The wonderful Ian Pell has sent me a great contribution relating to Brownhills Choral Society. This is unusual for Ian, as his regular field is transport history. Ian, you’ll recall, has written lots of great articles about the railways of our area.
This dovetails nicely with work David Evans and others are currently undertaking into the history of the choral tradition in Brownhills and it’s exponents. I have some stuff coming up on that at the weekend that will astound you.
I thank Ian for his generosity once again. Please, if you have any memories of these events, or anything else to say for that matter, either comment here or mail me: BrownhillsBob at Googlemail dot com. Cheers.
I was wondering when the Brownhills Choral Society would crop up. Interesting photograph of the front of the Co-operative Society Hall and so not to disappoint here’s a view of the interior showing the labour exchange posters and cards on the walls and some choristers appearing to be in full flow at rehearsals.
The cutting makes reference to the International Eisteddfod at Llangollen which the society entered on a number of occasions, achieving a 3rd place in 1977 in the mixed choirs section.
Deryck was a very proud conductor when he went to collect the scroll from the judge’s tent. I remember that the coach was bedecked with a large Union flag over the front radiator and the bemusement of the coach driver who appeared to him to be driving a load of English people on a non-stop singing tour of North Wales!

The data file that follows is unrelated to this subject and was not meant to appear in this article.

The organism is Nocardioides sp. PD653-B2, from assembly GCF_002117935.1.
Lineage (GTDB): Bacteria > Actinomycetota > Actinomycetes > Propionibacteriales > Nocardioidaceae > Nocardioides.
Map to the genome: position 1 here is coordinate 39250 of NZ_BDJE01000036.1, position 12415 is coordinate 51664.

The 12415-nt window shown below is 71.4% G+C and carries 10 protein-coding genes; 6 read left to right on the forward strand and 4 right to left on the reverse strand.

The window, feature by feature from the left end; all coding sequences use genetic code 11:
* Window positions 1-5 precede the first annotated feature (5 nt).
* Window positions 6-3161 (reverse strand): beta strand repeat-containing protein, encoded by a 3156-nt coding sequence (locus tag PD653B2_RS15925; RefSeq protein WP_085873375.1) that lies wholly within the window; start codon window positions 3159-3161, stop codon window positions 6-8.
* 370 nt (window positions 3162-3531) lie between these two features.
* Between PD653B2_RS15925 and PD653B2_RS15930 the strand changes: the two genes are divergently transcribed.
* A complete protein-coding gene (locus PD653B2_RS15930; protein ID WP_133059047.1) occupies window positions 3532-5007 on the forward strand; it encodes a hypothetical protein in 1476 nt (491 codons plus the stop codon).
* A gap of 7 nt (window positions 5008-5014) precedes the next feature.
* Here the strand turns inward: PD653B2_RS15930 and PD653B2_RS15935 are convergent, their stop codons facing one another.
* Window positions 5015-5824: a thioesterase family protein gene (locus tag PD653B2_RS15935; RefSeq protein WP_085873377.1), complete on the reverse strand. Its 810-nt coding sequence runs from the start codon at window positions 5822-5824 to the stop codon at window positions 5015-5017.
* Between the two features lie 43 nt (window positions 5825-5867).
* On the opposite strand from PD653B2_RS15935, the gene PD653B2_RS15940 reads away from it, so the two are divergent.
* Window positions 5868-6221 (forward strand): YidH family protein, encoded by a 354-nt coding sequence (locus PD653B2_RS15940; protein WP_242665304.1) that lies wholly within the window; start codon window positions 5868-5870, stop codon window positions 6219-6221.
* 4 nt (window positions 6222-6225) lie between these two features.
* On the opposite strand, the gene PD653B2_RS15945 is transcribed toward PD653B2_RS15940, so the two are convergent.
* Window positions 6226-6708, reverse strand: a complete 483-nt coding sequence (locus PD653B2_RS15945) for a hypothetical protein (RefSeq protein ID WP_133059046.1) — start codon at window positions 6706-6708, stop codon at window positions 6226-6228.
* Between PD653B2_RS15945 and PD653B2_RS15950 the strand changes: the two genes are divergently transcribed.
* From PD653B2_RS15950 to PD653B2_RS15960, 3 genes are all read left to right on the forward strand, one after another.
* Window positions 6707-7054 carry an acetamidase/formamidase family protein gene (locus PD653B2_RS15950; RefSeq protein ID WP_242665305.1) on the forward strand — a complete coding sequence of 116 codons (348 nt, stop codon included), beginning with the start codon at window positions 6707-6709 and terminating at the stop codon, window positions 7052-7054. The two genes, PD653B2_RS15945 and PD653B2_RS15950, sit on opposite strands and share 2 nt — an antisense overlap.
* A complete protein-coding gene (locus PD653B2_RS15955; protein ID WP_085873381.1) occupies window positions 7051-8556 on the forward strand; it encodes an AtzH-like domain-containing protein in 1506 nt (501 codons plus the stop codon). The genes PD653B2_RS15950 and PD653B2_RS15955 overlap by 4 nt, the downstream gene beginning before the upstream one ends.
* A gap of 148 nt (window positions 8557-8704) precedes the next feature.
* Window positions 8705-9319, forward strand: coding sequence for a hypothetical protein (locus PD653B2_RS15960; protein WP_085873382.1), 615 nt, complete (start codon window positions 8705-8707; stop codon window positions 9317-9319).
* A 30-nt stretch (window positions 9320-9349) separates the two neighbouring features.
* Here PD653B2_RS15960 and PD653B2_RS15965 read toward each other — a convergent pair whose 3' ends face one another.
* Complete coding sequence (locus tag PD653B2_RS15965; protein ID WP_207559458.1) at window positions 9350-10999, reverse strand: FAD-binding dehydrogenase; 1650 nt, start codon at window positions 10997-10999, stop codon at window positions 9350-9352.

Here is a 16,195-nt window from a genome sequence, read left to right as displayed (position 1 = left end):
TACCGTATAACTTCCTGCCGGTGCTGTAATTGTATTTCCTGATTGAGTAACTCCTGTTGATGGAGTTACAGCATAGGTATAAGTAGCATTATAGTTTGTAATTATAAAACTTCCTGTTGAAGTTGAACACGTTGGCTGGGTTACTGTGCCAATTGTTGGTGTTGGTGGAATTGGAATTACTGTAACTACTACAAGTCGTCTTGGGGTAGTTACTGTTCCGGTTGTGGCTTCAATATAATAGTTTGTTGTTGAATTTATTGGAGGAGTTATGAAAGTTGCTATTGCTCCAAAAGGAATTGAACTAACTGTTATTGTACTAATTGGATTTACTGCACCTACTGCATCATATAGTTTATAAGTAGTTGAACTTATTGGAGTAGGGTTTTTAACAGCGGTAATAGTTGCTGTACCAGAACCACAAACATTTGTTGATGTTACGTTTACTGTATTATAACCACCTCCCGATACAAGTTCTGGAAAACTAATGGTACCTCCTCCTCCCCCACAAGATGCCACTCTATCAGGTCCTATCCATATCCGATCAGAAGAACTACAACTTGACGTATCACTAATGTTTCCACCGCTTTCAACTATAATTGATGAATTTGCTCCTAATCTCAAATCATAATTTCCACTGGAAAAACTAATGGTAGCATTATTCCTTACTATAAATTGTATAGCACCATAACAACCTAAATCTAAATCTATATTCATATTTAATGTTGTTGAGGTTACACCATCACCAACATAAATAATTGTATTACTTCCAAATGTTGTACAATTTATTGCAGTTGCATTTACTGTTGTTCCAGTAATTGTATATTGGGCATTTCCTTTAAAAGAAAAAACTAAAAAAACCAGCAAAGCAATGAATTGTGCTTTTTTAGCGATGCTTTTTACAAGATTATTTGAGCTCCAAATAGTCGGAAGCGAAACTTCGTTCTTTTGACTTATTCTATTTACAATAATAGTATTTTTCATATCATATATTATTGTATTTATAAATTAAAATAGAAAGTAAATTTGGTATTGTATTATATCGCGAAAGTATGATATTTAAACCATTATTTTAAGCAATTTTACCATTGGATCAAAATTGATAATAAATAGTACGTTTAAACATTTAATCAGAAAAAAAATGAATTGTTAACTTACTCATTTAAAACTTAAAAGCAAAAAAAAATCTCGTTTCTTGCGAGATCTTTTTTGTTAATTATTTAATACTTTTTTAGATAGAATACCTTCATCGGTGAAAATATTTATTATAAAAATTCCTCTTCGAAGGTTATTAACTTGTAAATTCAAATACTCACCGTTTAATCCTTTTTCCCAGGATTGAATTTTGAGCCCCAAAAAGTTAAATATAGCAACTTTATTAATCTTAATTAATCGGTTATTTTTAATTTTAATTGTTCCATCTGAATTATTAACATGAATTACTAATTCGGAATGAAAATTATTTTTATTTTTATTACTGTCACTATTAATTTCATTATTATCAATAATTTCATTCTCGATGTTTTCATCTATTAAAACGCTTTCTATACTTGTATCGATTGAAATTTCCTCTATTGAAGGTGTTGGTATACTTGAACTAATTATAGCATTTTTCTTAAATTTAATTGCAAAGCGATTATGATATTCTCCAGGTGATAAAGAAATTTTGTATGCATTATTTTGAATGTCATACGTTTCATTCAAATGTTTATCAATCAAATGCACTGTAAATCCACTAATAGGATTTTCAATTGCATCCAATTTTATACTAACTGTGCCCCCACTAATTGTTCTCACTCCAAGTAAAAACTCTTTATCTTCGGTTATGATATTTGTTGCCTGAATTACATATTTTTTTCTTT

In David Evan’s fine article, ‘Songs to Sing and Voices to Sing them‘, the picture illustrates the Walsall ‘Brass and Voices’ concert of 1979. The brochure is shown below together with some of the other events held by the Society in Walsall Town Hall. It is quite remarkable to think that the town hall was full to overflowing for many of these concerts and could have been filled twice over! Perhaps an over statement, but certainly there were many disappointed people who didn’t get tickets for the events. How times have changed?
The Brass Bands were some of the best bands of the music world including Fodens, Fairey, CWS Manchester, Morris Motors to name a few; while among the soloists were sopranos of the calibre of Maryetta Midgley, Cynthia Glover and Tenor Vernon Midgley.
There were visits to Pebble Mill (the BBC studios in Birmingham), recording session s in Pelsall and of course the single and the LP. Where was Terry Wogan when he was needed?
Indeed in 1979 it was reported that ‘a great contender for the pop and disco charts was the Society’s version of the Women’s Institute anthem Jerusalem – lyrics by William Blake’. Believe it or not it was actually taken up by Radio Luxembourg. So you see spin is nothing new!
At this point I have to say that like many things of the late 70’s, early 80’s it reflected both the uncertainties and the dramatic changes which were occurring in the country, although, at the time we were just people from all sorts of different backgrounds sharing a common enjoyment of the music we loved to sing. Happy Days.